Click on any of the flags below to find out more about these Pride community areas and to see specific resources for each identity.









Other terms

What it means to be an Ally

A person who supports and accepts LGBT people, and advocates for equal rights and fair treatment.

What it means to be Gender Non-Conforming

People who do not follow other people's ideas or stereotypes about how they should look or act based on the female or male sex they were assigned at birth.

What it means to be Gender Fluid

A gender-fluid person might identify as a woman one day and a man the next. They might also identify as agender, bigender, or another nonbinary identity.

What it means to be

A pansexual person could be open to someone who is male, female, transgender, intersex, or agendered/genderqueer.

What it means to be Cisgender

When your gender identity (how you identify) is the same as the sex you were assigned at birth (male or female). In contrast, people who are transgender or nonbinary have genders that are different from their sexes.

What it means to be Polysexual

A polysexual person is someone who is sexually and/or romantically attracted to multiple genders. It is not the same as being bisexual or pansexual, although all of these sexualities involve being attracted to more than one gender.


You may see pronouns a lot, in email signatures, on social media and in online meetings/webinars. 

If you're less familiar with the LGBTQ+ community, or if you don’t have to think about your gender regularly, this may be unusual to see and could initially be a little confusing and/or difficult to relate to.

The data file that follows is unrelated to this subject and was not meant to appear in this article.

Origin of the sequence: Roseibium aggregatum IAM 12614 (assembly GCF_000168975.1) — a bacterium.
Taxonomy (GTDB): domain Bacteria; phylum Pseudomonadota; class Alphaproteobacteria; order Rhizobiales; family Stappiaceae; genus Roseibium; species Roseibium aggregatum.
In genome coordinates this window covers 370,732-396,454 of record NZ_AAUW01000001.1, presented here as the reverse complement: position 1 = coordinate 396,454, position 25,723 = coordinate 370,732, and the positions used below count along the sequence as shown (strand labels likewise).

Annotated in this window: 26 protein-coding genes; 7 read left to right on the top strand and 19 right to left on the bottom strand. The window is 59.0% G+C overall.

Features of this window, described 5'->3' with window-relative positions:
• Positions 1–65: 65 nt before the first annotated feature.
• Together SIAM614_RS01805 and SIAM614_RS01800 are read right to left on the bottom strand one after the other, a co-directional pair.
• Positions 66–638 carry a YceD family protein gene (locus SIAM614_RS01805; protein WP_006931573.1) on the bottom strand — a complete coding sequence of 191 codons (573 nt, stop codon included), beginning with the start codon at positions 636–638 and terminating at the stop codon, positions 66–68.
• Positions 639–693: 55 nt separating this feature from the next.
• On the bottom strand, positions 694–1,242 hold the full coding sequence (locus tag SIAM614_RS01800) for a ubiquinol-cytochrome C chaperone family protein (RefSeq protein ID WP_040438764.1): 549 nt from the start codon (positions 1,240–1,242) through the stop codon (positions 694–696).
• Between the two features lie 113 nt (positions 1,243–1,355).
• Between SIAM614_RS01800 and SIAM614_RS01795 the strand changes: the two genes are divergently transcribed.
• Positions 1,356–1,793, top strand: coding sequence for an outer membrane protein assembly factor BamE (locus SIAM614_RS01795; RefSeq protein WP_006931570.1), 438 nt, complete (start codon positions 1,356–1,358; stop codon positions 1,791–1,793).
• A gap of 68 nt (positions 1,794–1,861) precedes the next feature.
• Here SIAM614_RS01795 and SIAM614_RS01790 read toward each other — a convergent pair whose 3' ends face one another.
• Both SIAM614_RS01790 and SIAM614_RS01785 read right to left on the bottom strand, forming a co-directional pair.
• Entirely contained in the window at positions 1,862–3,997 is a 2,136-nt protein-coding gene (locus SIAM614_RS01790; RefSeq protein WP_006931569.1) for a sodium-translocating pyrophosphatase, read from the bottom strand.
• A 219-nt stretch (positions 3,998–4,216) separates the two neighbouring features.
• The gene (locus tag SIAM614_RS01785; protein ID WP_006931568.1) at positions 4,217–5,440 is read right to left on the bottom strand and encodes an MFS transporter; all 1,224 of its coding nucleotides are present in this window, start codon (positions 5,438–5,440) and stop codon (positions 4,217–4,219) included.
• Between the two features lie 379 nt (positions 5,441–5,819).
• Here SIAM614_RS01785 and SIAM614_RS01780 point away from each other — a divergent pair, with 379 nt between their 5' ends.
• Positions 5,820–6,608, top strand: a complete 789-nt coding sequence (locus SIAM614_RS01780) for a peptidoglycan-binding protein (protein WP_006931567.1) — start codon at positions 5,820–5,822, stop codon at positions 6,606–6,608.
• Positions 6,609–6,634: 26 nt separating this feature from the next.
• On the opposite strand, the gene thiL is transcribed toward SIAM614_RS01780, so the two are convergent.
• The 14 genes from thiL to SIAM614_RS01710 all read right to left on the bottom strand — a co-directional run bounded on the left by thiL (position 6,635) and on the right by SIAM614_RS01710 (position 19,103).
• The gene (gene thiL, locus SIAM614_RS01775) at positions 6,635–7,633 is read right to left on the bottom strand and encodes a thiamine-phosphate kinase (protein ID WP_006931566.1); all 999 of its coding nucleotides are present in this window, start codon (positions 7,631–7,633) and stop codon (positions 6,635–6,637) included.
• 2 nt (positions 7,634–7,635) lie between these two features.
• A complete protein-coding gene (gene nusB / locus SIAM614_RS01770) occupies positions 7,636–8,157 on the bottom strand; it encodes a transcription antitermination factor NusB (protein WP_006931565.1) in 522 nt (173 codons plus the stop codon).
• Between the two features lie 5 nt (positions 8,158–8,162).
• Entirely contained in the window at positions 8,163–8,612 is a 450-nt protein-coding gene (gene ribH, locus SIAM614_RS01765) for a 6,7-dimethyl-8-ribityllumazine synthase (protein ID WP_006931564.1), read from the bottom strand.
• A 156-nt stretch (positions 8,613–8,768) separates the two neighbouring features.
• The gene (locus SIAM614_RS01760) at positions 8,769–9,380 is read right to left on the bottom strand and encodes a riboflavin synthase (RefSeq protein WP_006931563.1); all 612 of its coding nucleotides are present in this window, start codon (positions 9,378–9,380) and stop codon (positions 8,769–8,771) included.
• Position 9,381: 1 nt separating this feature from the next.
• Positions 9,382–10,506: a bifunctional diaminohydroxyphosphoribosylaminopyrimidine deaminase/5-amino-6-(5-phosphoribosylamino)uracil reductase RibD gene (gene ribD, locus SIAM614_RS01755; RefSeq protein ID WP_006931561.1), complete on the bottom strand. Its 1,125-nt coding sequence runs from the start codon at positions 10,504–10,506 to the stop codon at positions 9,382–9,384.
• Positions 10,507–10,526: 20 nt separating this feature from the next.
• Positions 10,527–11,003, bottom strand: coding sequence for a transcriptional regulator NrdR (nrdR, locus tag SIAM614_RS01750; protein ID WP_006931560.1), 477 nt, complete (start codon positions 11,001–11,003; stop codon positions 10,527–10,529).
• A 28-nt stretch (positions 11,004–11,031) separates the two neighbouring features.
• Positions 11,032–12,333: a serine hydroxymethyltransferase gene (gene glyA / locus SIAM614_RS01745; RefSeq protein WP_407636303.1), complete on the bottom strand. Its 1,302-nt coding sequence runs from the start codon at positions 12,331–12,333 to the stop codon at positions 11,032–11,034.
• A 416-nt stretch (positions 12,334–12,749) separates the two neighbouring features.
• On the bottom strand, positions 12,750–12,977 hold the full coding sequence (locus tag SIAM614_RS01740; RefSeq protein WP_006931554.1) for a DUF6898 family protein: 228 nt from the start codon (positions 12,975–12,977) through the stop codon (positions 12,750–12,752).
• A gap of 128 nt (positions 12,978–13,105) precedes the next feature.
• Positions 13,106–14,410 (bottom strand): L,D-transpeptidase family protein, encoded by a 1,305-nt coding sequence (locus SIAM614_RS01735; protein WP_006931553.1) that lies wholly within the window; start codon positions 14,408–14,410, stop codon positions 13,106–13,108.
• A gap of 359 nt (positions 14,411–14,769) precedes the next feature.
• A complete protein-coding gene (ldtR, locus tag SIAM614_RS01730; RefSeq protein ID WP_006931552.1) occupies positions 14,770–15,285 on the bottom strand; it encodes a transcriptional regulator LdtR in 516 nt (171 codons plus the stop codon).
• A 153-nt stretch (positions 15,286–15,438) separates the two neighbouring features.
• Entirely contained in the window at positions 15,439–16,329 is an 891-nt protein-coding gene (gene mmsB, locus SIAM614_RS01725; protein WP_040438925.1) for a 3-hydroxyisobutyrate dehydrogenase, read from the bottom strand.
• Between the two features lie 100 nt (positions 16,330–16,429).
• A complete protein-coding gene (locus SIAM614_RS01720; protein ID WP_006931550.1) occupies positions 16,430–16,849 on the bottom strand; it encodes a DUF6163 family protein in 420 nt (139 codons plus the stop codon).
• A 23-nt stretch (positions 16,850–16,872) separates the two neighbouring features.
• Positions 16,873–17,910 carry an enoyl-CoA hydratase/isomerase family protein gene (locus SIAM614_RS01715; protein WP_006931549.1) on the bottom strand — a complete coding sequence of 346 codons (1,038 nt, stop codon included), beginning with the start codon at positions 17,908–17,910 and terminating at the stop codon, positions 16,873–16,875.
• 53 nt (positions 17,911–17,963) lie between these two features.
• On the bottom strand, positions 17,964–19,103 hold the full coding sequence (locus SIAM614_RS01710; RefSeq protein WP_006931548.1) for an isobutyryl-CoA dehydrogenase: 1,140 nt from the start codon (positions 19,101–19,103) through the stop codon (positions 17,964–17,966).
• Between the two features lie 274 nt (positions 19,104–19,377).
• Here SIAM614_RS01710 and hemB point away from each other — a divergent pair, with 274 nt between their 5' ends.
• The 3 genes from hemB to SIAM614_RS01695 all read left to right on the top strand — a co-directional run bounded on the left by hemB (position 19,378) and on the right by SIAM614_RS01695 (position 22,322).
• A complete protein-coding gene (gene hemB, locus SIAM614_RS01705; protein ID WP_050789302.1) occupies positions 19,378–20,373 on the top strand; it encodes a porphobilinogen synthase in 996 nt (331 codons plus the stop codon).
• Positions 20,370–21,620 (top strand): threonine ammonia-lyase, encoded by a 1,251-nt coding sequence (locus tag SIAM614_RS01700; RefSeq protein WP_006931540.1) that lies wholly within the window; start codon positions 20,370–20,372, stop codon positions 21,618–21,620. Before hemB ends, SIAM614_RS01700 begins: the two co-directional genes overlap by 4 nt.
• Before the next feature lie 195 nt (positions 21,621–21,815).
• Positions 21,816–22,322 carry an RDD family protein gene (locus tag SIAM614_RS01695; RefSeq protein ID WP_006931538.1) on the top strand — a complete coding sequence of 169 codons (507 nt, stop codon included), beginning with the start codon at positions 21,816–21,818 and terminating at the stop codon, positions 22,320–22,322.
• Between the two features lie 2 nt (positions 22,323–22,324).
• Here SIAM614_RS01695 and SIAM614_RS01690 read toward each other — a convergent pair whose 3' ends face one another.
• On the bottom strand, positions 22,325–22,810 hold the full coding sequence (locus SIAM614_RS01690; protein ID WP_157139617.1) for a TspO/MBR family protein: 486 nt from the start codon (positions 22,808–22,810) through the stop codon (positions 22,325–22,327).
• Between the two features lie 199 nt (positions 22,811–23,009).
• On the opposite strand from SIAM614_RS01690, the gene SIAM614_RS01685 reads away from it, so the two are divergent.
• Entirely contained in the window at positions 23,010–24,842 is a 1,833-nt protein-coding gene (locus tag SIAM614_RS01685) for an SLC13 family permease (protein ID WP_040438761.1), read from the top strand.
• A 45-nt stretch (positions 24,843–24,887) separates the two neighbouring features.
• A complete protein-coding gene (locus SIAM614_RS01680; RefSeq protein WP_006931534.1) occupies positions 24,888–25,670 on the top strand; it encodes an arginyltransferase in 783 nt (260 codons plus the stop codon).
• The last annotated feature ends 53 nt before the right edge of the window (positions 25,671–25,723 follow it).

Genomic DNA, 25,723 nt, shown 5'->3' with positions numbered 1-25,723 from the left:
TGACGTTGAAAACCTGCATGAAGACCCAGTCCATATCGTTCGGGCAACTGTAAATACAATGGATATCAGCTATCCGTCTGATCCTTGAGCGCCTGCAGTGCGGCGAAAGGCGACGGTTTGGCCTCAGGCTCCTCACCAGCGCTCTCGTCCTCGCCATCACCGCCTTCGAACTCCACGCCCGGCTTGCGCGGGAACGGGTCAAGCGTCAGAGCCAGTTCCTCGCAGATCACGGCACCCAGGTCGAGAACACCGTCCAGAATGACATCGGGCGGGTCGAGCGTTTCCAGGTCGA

If you’re thinking, should I put pronouns in email signatures? Keep reading to find out more about what it means and why it matters.

Why put pronouns in email signatures?

Being an ally every day is important, having pronouns in our signature can set a norm and encourage others to do the same.

Showing your pronouns shows support and solidarity for our transgender and non-binary friends in our acceptance of all genders, but  hopefully eases the burden on our trans and non-binary colleagues and acquaintances from having the same conversations again and again.

As a society, we are making others’ lives easier by declaring our pronouns, letting people know how we identify to eliminate any confusion and therefore minimising the chance of anyone being misgendered or “outed”, with no risk or burden whatsoever to the cisgender community.

The importance of pronouns in email signatures

Email signatures are a way of showing people your name, how you want to be referred to. It’s a way for the person receiving the email to understand the preferred way for them to address you.

By adding pronouns into your email signature, it shows the person receiving the email which pronouns they should use when referring to you and talking to you directly.

An act as simple as adding pronouns to email signatures can lead us on the way to normalising pronouns and by doing this we can hopefully make the world a more accepting and inclusive place for all.

Using different pronouns

Up until recently, the only pronouns most people had heard of were he/him/his and she/her/hers. However, as the non-binary community has become more visible, more and more people are becoming aware of non-gendered pronouns such as they/them/theirs & ze/zir/zem.

Unfortunately, trans and non-binary people are often misgendered – and at times deliberately.

Adding our pronouns to our email signatures, social media profiles and stating them at the start of meetings is a simple step cisgender people can take to enable those from the non-binary and transgender communities to feel more seen and recognised.